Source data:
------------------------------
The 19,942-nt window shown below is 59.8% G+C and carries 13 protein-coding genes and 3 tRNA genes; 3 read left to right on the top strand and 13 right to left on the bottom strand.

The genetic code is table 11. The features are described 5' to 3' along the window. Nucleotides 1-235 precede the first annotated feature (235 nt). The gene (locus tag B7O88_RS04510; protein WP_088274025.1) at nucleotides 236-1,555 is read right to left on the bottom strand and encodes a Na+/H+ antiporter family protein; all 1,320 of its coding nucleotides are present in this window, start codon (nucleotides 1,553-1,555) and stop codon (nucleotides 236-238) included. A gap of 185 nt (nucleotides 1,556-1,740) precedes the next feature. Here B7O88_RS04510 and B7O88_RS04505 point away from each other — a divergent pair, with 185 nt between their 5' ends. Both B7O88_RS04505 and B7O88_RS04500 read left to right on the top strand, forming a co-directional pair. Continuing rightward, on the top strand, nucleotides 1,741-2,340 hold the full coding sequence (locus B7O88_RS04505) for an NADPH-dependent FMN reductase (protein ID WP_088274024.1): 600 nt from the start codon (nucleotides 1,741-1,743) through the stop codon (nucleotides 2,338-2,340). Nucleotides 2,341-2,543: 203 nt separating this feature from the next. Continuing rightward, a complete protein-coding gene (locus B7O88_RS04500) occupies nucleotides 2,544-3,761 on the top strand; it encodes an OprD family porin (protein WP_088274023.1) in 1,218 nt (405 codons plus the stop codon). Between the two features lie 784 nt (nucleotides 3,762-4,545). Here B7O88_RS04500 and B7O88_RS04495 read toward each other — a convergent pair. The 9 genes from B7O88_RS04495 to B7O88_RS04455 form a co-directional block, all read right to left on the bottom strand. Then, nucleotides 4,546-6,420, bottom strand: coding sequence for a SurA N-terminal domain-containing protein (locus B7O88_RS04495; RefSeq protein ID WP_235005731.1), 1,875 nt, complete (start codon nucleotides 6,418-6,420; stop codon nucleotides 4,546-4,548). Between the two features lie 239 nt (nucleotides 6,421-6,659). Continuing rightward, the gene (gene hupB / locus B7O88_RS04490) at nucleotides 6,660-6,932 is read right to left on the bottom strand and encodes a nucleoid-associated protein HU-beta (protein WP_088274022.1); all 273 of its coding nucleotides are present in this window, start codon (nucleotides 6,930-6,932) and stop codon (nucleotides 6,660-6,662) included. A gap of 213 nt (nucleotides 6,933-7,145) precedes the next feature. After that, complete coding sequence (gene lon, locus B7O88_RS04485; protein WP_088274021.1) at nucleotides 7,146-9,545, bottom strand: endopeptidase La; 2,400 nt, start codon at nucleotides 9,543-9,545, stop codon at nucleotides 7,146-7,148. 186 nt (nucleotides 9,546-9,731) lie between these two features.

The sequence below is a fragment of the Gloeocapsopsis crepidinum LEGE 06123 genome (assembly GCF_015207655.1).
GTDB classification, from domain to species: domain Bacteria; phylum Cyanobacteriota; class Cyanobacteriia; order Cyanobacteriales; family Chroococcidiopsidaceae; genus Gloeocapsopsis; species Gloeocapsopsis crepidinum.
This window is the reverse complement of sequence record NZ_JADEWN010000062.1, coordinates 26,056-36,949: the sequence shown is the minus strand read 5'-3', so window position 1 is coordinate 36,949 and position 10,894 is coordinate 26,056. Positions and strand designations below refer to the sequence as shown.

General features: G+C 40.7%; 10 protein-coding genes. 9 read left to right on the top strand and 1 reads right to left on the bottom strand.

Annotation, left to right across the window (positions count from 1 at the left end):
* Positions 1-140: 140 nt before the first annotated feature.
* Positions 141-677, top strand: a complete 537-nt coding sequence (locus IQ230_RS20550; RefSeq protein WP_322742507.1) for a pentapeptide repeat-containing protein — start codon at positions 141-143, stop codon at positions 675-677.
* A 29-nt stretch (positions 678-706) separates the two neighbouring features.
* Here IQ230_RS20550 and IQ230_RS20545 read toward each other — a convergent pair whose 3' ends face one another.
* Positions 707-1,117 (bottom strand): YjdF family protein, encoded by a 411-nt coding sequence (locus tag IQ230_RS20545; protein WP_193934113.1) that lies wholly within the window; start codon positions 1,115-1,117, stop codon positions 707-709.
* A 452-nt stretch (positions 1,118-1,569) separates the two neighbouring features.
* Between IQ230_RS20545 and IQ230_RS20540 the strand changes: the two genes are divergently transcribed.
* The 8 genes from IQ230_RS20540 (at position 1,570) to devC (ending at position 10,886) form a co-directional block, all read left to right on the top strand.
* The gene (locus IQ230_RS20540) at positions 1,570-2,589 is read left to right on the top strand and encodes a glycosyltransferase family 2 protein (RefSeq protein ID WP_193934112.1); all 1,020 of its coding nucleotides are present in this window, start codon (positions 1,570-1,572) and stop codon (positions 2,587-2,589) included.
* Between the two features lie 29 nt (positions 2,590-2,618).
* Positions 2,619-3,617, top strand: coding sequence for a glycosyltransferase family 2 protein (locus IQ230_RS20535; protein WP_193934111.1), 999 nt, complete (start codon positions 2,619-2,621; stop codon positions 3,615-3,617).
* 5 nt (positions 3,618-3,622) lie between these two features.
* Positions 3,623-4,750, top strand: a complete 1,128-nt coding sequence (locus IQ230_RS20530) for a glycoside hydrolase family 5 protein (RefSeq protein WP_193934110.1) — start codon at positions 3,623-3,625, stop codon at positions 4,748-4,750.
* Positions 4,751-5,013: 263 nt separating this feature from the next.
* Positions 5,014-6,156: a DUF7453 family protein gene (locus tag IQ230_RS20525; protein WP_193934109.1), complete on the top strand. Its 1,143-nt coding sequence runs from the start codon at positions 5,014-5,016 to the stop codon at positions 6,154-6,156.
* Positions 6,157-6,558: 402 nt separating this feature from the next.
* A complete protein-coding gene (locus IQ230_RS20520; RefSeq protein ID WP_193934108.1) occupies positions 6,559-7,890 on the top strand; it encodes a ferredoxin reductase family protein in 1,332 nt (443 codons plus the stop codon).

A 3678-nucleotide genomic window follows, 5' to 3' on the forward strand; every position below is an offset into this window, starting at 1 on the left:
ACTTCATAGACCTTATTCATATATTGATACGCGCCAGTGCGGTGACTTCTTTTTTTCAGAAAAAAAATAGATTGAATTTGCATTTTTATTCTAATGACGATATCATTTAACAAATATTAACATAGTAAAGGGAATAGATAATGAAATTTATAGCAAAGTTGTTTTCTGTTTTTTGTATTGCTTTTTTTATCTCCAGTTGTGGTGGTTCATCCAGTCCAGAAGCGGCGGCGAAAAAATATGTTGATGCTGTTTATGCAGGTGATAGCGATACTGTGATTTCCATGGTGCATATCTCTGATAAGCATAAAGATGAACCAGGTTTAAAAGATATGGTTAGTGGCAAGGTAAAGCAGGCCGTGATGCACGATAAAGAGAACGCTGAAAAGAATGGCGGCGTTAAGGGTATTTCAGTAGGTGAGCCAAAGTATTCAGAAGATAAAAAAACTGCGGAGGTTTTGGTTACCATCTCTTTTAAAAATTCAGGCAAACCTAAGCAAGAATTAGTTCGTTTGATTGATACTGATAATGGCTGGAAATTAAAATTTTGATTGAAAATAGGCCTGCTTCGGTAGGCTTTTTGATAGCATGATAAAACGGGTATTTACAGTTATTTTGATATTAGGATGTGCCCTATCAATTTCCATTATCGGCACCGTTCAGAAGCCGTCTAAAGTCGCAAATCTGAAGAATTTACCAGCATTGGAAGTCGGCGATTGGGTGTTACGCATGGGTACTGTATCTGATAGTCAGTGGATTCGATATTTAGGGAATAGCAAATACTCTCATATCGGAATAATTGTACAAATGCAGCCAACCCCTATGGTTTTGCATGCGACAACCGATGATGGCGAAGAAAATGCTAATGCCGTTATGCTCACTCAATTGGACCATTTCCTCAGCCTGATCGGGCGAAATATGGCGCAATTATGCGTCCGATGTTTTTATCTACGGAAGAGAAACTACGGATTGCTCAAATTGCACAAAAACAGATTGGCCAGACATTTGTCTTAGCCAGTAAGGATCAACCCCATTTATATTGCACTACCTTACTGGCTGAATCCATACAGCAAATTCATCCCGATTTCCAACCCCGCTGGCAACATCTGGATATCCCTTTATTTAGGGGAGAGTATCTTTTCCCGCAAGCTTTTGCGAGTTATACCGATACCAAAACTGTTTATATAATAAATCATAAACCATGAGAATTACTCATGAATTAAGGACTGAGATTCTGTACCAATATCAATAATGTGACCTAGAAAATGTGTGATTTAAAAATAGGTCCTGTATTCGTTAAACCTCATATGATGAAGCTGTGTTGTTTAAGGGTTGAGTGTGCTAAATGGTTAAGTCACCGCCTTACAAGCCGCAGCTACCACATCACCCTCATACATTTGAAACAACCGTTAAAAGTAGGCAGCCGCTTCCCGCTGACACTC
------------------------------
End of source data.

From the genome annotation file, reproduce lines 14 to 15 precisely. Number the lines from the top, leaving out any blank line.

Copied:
* Between IQ230_RS20545 and IQ230_RS20540 the strand changes: the two genes are divergently transcribed.
* The 8 genes from IQ230_RS20540 (at position 1,570) to devC (ending at position 10,886) form a co-directional block, all read left to right on the top strand.